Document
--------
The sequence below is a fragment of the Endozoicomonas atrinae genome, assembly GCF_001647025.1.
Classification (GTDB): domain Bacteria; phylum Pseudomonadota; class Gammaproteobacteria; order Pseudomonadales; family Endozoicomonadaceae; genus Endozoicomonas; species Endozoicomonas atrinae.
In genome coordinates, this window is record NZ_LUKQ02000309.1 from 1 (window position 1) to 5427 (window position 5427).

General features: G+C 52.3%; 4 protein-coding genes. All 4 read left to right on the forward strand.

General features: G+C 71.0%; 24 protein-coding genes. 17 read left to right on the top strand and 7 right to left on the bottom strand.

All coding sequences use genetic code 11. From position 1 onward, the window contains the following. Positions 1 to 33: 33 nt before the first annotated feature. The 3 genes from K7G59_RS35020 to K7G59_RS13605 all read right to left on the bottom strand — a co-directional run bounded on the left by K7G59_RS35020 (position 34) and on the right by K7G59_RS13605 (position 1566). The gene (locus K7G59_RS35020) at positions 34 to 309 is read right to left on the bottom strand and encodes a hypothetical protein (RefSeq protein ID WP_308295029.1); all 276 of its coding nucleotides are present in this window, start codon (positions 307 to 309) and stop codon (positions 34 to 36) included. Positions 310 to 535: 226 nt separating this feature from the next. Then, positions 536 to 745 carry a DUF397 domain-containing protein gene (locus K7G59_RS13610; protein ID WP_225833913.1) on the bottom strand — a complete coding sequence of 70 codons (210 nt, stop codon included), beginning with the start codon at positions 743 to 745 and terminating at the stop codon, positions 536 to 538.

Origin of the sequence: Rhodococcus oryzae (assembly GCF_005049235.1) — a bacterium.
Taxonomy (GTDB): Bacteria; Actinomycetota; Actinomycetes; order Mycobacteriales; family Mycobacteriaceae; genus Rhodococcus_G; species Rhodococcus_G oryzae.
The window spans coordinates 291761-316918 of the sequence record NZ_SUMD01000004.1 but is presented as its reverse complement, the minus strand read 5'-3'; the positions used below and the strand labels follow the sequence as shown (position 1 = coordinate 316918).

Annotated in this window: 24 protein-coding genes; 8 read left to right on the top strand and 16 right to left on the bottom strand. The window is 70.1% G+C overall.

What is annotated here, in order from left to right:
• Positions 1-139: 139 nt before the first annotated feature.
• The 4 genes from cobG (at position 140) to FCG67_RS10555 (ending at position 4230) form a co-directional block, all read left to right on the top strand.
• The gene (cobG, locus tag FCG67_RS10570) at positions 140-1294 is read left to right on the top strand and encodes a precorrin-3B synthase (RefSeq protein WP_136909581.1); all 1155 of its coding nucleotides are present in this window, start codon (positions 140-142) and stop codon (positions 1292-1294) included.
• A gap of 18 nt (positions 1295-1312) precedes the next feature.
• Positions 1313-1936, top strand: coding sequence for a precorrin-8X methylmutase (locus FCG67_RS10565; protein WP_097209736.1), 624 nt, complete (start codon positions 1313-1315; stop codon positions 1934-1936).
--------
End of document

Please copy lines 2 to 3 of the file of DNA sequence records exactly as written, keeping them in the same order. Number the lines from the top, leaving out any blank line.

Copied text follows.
Classification (GTDB): domain Bacteria; phylum Pseudomonadota; class Gammaproteobacteria; order Pseudomonadales; family Endozoicomonadaceae; genus Endozoicomonas; species Endozoicomonas atrinae.
In genome coordinates, this window is record NZ_LUKQ02000309.1 from 1 (window position 1) to 5427 (window position 5427).